Breast Cancer

Several epidemiological studies have also indicated that consuming CV may help prevent breast cancer [6062]. Further evidence of SFN efficacy in breast cancer prevention comes from dietary intervention studies conducted in rats, where consumption of SFN, broccoli, and broccoli sprout extracts was associated with reductions in multiplicity, size, and growth rate of mammary tumors and breast cancer cell xenografts [4, 23•, 6366]. Similar studies in humans are only starting to emerge, though there is evidence that dietary SFN can reach the breast tissue in humans. Cornblatt et al. [67] demonstrated in healthy, premenopausal women that consuming a broccoli sprout extract beverage containing SFN resulted in measureable levels of SFN metabolites in plasma, urine, and breast tissue within 24 h. This group also detected SFN metabolites in rat mammary tissues following SFN gavage and observed concurrent alterations in antioxidant gene expression. As discussed earlier (SFN and Epigenetics in Prostate and Breast Cancer section), SFN decreased the activity and expression of HDACs, DNMTs, and the HMT, SUV39H1, and altered histone marks, DNA methylation, and miRNA expression in human breast cancer cell lines [1620, 23•]. Below, we discuss the emerging evidence that these epigenetic mechanisms may mediate certain effects of SFN in the breast, including regulation of antioxidant defenses, cell cycling, apoptosis, and signaling within cancer stem cells (CSC) and tumor microenvironments. Additionally, several SFN targets that are epigenetically regulated in the prostate (e.g., Bcl-2, COX-2) are also altered in breast cancer cells [68, 69]. Investigations to determine SFN’s impact on these targets in breast tissue will provide further information on SFN’s role in breast cancer prevention.

Antioxidant Defenses

SFN may be able to reduce oxidative stress in breast tissue by modulating the expression of antioxidant mediators. Several of these proteins are regulated by Nrf2 [47], and SFN has been shown to increase Nrf2 expression and activity in breast cell lines [70]. In rat mammary glands, SFN consumption increased the expression of NQO1 and HO-1, and activity of NQO1, with concurrent increases in the tissue levels of SFN and SFN metabolites [67]. Increased NQO1 and GST activities were also observed in mouse mammary glands following SFN intake [71]. Importantly, Cornblatt et al. [67] demonstrated that NQO1 and HO-1 were detectable in human breast tissues, implicating that these genes could be useful for studying SFN mechanisms in human populations. Evidence from work in SFN-treated, human breast cancer cells suggests that SFN effects on NQO1, HO-1, and GSTs in the breast are mediated in part through epigenetic events [72, 73]. For example, in these cells, SFN exposure increased HO-1 and NQO1 expression, and these changes were associated with increased HAT (p300) recruitment to gene promoters and site-specific increases in H3K9Ac [72].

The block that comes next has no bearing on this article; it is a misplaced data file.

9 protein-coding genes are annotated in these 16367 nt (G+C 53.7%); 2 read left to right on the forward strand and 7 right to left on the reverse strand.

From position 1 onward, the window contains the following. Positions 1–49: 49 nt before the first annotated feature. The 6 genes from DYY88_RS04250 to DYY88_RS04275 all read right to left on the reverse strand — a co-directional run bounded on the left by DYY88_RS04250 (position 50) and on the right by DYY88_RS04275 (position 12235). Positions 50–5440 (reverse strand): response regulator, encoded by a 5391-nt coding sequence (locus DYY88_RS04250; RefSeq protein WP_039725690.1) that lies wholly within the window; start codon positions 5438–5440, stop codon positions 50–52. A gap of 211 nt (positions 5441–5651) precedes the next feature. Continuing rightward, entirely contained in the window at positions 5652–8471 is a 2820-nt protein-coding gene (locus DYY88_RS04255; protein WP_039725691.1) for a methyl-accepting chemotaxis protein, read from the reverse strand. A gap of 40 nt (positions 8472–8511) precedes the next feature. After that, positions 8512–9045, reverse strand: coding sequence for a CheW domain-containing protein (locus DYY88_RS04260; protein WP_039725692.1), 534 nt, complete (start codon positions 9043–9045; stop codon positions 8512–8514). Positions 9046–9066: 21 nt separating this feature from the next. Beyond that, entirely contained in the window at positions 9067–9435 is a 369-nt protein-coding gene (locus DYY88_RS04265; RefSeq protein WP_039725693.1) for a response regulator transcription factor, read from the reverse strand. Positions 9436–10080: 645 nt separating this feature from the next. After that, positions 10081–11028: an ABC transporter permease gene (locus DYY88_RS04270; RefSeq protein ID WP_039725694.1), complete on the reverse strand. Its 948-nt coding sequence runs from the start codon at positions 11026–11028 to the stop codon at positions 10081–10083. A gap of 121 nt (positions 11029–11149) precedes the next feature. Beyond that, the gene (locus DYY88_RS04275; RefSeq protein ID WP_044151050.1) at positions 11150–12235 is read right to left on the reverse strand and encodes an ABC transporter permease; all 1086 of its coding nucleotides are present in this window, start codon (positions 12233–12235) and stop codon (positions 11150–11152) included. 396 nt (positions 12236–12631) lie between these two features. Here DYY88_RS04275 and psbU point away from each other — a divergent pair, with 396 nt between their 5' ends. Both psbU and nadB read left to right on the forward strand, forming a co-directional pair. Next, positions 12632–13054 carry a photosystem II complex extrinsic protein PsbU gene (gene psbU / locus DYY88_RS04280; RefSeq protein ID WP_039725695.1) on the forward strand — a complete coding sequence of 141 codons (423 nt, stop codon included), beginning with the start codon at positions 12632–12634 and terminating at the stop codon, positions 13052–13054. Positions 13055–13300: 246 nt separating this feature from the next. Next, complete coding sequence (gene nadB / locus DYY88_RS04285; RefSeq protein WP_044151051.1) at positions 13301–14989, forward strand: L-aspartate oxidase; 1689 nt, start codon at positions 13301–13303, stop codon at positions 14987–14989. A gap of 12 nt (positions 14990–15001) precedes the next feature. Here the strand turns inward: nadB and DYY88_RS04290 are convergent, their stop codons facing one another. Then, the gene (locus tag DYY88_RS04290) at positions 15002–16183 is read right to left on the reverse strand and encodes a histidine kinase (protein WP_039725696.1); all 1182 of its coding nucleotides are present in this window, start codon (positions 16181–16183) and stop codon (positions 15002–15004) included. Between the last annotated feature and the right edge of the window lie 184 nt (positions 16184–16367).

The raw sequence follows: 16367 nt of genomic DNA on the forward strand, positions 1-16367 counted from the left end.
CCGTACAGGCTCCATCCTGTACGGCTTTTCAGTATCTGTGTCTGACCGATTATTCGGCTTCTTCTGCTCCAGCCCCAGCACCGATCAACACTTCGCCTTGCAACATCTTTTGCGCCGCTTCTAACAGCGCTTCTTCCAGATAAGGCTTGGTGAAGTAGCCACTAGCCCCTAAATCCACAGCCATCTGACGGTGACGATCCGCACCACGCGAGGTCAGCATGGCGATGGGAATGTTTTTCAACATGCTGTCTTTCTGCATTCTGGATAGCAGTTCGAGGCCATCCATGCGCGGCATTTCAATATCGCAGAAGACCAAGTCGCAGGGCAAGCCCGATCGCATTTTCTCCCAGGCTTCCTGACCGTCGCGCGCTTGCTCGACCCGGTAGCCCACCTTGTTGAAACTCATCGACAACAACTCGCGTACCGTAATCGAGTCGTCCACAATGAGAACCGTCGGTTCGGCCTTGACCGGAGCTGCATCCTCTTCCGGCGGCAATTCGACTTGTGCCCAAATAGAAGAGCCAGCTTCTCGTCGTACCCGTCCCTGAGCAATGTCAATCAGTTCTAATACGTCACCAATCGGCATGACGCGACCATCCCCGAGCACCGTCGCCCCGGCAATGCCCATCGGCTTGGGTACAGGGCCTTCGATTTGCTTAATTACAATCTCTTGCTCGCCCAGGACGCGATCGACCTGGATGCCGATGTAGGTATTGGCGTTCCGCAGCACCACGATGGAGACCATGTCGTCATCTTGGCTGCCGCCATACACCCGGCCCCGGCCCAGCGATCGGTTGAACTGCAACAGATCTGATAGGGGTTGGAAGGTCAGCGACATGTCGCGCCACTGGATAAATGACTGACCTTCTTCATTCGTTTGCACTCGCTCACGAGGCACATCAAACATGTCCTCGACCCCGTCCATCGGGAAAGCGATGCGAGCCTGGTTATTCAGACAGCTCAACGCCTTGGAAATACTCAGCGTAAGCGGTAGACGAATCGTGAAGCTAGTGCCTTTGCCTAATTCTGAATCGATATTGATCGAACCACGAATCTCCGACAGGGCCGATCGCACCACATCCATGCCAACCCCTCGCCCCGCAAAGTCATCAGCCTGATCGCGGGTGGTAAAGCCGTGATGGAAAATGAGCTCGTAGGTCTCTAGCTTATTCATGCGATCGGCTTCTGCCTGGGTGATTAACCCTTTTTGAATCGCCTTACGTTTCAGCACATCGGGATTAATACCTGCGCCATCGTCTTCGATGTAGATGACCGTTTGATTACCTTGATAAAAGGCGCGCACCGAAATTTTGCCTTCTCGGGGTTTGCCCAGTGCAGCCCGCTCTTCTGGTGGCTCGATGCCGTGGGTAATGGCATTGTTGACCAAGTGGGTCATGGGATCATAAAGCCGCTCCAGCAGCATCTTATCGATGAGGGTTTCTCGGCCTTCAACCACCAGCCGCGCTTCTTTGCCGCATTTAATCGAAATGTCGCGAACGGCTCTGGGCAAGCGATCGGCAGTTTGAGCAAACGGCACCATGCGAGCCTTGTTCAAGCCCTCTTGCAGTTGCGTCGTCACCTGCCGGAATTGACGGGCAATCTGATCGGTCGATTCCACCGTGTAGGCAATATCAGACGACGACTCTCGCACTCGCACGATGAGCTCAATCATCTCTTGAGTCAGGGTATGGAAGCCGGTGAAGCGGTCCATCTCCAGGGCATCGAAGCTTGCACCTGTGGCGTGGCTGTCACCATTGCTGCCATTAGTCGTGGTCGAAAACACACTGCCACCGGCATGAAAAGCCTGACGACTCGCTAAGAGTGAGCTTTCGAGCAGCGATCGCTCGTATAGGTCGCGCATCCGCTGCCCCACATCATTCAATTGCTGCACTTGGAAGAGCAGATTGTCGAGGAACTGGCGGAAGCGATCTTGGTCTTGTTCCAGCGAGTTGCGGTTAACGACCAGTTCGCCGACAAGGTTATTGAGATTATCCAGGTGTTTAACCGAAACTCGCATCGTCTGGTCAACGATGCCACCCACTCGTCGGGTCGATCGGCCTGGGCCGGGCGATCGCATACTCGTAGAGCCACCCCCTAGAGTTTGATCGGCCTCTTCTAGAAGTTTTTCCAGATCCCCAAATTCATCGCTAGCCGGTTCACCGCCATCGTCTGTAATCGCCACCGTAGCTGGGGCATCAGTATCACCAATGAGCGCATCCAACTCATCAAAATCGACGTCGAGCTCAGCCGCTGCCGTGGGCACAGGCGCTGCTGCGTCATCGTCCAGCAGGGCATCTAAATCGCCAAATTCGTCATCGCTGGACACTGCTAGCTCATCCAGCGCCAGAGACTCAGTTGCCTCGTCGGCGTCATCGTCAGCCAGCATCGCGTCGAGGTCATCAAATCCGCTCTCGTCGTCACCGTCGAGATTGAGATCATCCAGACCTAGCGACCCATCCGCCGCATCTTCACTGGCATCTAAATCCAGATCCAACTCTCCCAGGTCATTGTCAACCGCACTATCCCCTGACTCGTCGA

SFN also increases other antioxidant mediators in breast cells. In cancerous and non-tumorigenic, human breast epithelial cells, SFN exposure increased thioredoxin reductase 1 (TR1), ferritin, light polypeptide (FTL), and proteins involved in glutathione (GSH) metabolism, specifically catalytic and modifier subunits of glutamate-cysteine ligase (GCLC, GCLM), glutathione reductase (GSR), glutaredoxin 1 (GLRX), glutaminase (GLS), gamma-glutamyltransferase 1 (GGT1), and gamma-glutamyltransferase-like activity 4 (GGTLA4) [74, 75]. Epigenetic mechanisms have been implicated in regulating the expression of these genes [7682]. For example, DNA methylation-dependent regulation of TR1 expression was demonstrated in human breast cancer cells, where a demethylating agent increased TR1 protein levels [78].

Cell Cycle and Apoptosis

Several studies have demonstrated SFN’s ability to disrupt cell growth and proliferation and induce apoptosis in the breast. In mice, SFN injections decreased growth of breast cancer cell xenografts. These xenografts exhibited decreased cell proliferation and Ki-67 staining and increased apoptosis and staining of terminal nucleotidyl transferase-mediated nick end labeling (TUNEL) in a dose-dependent manner with SFN treatment [65]. Stearns et al. [83] reported decreased Ki-67 expression in human breast cancer biopsies following treatment with the pharmacological HDAC inhibitor, Vorinostat, suggesting that epigenetic events play a role in regulating Ki-67. Since SFN can inhibit HDAC activity in breast cancer cells [17], it may work through a similar mechanism to alter expression of Ki-67 in breast tissue.